The NDIS Leadership Playbook

The NDIS Leadership Playbook

Find out how two fearless leaders in the disability support sector are challenging outdated processes to innovate and overcome inefficiencies in their NDIS organisation.

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If we asked you what the biggest roadblock to efficiency is within your organisation, what would you say? The NDIS? Government regulation and red tape? Trying to locate any one of the 50-odd excel spreadsheets floating around between teams?

We spoke to two leaders in the disability support industry who are already tackling the challenging inefficiencies of delivering services on the NDIS. They gave us a very human answer to this question.

The biggest roadblock to efficiency is not a process or thing, it’s attitude.

Disability support providers operate in the most complex and heavily-regulated sector in Australia. Paired with a crisis in the workforce, many NDIS providers are in survival mode — focusing on day-to-day sustainability and meeting demand. There never seems to be enough time or resources to get on top of everything, let alone ahead.

Successfully overcoming these barriers requires leaders within the sector to be courageous. To challenge every process, to drive team members to question the way things are done. To be open to feedback and responsive when people see things that aren’t working.

Armed with insights from Kirinari’s fearless CEO, Diane Lynch, and forward-thinking IT Manager, Peter Ebborn from Fighting Chance, this guide will reveal:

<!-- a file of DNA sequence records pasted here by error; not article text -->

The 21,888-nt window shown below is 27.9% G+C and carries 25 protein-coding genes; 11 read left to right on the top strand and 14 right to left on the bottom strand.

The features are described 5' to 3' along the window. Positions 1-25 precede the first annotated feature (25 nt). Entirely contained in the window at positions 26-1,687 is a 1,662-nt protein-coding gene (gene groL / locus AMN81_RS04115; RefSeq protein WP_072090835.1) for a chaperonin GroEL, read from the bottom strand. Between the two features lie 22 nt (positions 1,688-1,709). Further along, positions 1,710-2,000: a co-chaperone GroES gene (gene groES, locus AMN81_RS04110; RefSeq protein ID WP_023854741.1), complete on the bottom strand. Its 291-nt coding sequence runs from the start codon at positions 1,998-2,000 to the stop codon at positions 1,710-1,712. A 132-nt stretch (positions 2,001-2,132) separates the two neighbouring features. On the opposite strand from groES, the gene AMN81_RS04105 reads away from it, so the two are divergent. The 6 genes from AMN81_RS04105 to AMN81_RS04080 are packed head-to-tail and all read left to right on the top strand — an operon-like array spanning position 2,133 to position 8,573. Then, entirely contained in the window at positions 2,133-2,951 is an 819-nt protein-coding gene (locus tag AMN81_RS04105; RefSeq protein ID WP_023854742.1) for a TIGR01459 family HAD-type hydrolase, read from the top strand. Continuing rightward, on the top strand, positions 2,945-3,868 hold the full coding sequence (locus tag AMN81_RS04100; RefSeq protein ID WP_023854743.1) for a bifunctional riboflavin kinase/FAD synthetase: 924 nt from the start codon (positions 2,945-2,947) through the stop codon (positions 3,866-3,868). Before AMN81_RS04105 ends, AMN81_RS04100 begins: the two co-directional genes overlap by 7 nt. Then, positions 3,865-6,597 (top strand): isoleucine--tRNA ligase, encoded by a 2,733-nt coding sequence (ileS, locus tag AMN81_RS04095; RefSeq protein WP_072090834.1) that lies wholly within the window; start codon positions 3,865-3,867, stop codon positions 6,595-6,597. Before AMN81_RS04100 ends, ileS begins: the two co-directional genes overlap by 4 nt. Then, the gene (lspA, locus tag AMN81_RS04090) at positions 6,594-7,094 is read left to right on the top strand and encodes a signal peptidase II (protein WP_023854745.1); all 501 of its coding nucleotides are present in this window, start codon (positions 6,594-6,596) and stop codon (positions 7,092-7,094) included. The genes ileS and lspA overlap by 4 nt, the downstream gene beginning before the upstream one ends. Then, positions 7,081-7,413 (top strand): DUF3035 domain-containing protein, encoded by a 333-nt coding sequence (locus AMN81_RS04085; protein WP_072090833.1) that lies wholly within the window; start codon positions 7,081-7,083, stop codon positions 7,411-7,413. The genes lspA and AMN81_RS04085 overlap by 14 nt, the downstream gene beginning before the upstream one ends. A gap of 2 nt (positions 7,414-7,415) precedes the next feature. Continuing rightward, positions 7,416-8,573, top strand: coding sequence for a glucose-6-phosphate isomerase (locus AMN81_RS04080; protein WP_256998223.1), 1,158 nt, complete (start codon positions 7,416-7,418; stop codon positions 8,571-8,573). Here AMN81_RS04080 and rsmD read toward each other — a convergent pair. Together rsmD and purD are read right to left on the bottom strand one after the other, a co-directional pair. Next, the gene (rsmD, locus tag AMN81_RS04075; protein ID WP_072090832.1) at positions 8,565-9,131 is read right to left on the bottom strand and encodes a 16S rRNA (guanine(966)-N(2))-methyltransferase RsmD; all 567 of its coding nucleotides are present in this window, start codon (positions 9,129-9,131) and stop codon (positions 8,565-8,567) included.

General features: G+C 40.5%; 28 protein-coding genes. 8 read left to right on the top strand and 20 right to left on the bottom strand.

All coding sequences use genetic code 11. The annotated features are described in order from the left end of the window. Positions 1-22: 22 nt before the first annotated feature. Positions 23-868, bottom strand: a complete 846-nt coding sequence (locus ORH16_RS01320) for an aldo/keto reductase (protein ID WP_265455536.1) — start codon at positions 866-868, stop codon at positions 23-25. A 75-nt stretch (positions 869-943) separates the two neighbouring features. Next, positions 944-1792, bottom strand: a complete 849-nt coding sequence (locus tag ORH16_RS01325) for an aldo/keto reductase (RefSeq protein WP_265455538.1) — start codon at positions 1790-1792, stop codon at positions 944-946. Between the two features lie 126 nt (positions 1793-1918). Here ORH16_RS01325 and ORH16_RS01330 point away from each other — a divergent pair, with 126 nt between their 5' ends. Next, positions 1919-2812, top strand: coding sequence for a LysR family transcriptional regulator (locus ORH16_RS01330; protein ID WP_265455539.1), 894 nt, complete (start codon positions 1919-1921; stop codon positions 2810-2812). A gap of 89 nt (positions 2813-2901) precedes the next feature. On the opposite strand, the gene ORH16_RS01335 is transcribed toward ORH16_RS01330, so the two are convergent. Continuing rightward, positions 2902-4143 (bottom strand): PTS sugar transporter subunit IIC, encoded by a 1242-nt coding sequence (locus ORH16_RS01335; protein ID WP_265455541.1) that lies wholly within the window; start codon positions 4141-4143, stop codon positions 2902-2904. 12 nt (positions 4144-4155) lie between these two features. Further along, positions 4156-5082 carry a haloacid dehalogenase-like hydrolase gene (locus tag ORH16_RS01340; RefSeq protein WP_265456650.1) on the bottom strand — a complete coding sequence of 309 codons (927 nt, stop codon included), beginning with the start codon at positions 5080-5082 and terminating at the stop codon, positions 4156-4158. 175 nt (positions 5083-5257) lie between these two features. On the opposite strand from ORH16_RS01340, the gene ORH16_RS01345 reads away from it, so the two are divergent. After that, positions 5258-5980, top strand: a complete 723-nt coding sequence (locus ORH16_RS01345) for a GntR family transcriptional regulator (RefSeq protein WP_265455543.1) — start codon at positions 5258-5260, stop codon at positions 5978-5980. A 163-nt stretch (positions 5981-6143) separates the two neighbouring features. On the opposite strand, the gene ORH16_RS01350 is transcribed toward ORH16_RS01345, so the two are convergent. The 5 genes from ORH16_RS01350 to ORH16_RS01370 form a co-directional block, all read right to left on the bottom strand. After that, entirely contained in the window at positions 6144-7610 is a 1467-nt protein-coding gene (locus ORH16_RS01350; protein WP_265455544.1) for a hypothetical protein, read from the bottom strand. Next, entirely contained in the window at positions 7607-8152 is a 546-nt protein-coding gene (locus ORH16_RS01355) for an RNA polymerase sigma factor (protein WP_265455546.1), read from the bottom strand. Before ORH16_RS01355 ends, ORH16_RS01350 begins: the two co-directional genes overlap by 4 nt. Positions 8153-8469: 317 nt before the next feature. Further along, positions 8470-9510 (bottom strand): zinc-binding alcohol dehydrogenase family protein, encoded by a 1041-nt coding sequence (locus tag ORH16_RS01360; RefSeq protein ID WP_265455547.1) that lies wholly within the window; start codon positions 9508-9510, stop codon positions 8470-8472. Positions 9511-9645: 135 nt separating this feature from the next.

• The fortitude human services leaders need in order to transform customer experiences and remain financially viable on the NDIS
  • Tried-and-true engagement techniques for embracing change and adopting new ways of working
  • The first steps toward fearlessness: constructive tips on how to get started and take action today

Diane Lynch Image

We had to change our language as an organisation. There was a lot of “oh, but…”, “we’ve never done that” and “no, because…”.   The world is not perfect and humans are not perfect. There needs to be a willingness to give something a go, even if it means giving people permission to fail. When you try, you get the little wins, you start responding differently to challenges.

Diane Lynch
CEO, Kirinari Community Services
Peter Ebborn Image

It’s instilled in our values to be forward-thinking. When faced with a challenge, we don’t say no. We say “we can, but we don’t know how — yet.” We have a founder and CEO who displays this positivity and drives her vision right through the organisation, all the time. Our teams are exposed to these values right from the interview stage and onboarding, something we are striving to continue to expand on as we grow.